Variable-Sizing Restrictions for Code Generation of Toolbox Functions

Common Restrictions

The following common restrictions apply to multiple toolbox functions, but only for code generation. To determine which of these restrictions apply to specific library functions, see the table in Toolbox Functions with Variable Sizing Restrictions.

Variable-length vector restriction

Inputs to the library function must be variable-length vectors or fixed-size vectors. A variable-length vector is a variable-size array that has the shape 1x:n or :nx1 (one dimension is variable sized and the other is fixed at size 1). Other shapes are not permitted, even if they are vectors at run time.

Automatic dimension restriction

When the function selects the working dimension automatically, it bases the selection on the upper bounds for the dimension sizes. In the case of the sum function, sum(X) selects its working dimension automatically, while sum(X, dim) uses dim as the explicit working dimension.

For example, if X is a variable-size matrix with dimensions 1x:3x:5, sum(x) behaves like sum(X,2) in generated code. In MATLAB®, it behaves like sum(X,2) provided size(X,2) is not 1. In MATLAB, when size(X,2) is 1, sum(X) behaves like sum(X,3). Consequently, you get a run-time error if an automatically selected working dimension assumes a length of 1 at run time.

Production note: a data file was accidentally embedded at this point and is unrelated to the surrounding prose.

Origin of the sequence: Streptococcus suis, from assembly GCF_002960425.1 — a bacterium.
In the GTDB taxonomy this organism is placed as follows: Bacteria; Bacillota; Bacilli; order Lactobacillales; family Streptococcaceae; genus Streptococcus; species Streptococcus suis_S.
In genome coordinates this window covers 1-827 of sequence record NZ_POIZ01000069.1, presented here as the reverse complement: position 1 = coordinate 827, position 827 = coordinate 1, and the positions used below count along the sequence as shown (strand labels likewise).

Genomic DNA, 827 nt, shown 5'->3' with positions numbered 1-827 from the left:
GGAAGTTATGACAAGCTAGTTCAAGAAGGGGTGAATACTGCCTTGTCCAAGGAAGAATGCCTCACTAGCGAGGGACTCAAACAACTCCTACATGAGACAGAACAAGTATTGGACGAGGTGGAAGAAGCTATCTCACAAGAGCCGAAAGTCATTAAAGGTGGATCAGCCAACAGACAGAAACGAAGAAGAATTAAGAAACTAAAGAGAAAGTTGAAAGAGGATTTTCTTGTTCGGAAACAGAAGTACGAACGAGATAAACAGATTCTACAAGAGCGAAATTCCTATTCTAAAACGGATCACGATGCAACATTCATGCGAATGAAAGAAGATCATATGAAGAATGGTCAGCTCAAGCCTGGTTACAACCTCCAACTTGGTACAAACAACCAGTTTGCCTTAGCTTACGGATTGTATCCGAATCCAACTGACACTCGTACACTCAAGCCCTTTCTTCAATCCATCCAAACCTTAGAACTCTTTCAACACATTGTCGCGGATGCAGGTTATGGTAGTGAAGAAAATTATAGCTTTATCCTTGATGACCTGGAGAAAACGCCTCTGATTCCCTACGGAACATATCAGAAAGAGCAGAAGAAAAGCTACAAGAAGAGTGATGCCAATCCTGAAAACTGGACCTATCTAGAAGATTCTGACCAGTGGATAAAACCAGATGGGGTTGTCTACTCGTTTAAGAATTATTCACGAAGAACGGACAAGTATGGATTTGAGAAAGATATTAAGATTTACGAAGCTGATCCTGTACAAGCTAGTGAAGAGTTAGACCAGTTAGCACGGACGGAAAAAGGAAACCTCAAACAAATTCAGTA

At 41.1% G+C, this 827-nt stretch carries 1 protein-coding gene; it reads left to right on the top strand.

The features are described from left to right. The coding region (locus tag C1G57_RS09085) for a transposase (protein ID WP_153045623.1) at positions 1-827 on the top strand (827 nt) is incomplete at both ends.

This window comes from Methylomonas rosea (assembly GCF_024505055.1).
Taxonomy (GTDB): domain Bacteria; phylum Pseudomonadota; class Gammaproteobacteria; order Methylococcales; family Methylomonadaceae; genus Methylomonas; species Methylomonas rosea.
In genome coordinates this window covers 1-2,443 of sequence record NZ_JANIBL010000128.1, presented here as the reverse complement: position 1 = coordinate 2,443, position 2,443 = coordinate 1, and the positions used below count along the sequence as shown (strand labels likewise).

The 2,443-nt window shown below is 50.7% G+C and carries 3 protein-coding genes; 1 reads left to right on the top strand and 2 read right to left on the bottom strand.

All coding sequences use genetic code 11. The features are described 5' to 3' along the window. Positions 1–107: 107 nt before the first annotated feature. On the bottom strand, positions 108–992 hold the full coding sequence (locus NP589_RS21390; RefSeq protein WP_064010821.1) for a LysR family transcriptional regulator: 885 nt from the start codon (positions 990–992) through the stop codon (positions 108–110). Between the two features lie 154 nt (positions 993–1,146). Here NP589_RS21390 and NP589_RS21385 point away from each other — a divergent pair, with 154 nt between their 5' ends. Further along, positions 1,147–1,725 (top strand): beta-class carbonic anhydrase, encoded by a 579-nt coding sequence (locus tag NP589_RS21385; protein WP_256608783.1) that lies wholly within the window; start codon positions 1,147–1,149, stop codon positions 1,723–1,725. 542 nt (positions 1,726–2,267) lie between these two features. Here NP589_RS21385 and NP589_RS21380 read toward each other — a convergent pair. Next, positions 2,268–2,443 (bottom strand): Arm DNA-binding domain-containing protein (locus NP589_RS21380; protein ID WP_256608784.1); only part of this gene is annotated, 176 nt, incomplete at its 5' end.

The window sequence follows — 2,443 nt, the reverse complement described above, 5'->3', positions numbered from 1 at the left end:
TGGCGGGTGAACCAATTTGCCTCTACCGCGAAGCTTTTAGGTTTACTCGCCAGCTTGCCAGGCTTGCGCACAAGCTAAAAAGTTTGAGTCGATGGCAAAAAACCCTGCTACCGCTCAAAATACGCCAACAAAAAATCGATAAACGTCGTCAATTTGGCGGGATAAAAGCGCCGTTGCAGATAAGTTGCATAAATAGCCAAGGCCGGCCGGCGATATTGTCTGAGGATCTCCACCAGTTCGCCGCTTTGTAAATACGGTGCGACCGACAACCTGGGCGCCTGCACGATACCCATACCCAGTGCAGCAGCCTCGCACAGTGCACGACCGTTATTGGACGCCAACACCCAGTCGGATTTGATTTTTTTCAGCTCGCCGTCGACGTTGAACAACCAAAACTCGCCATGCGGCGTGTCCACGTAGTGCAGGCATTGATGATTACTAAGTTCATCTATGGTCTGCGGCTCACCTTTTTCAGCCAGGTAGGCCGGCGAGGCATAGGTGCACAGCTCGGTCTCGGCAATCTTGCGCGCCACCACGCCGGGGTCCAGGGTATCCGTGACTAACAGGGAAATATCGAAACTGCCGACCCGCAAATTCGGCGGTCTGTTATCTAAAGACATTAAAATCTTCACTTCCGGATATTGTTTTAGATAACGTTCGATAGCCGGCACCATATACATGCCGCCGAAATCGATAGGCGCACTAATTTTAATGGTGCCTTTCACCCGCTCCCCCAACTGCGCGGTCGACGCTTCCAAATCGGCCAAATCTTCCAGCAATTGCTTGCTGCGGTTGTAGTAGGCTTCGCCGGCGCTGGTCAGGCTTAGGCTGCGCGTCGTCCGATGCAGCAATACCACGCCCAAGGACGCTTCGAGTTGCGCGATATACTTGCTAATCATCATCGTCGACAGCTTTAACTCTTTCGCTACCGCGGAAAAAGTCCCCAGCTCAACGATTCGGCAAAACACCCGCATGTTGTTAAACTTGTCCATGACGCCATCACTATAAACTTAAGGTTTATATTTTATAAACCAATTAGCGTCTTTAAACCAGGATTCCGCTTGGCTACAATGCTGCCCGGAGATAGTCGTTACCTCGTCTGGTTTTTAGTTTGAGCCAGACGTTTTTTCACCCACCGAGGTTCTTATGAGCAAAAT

To avoid the issue, specify the intended working dimension explicitly as a constant value.

Array-to-vector restriction

The function issues an error when a variable-size array that is not a variable-length vector assumes the shape of a vector at run time. To avoid the issue, specify the input explicitly as a variable-length vector instead of a variable-size array.

Array-to-scalar restriction

The function issues an error if a variable-size array assumes a scalar value at run time. To avoid this issue, specify scalars as fixed size.

Toolbox Functions with Variable Sizing Restrictions

The following restrictions apply to specific toolbox functions, but only for code generation.

FunctionRestrictions with Variable-Size Data
all
any
bsxfun
  • Dimensions expand only where one input array or the other has a fixed length of 1.

cat
  • Dimension argument must be a constant.

  • An error occurs if variable-size inputs are empty at run time.

conv
cov
cross
  • Variable-size array inputs that become vectors at run time must have the same orientation.

deconv
detrend
diag
diff
  • See Automatic dimension restriction.

  • Length of the working dimension must be greater than the difference order input when the input is variable sized. For example, if the input is a variable-size matrix that is 3-by-5 at run time, diff(x,2,1) works but diff(x,5,1) generates a run-time error.

fft
filter
hist
histc
ifft
ind2sub
  • First input (the size vector input) must be fixed size.

interp1
  • For the Y input and xi input, seeArray-to-vector restriction.

  • Y input can become a column vector dynamically.

  • A run-time error occurs if Y input is not a variable-length vector and becomes a row vector at run time.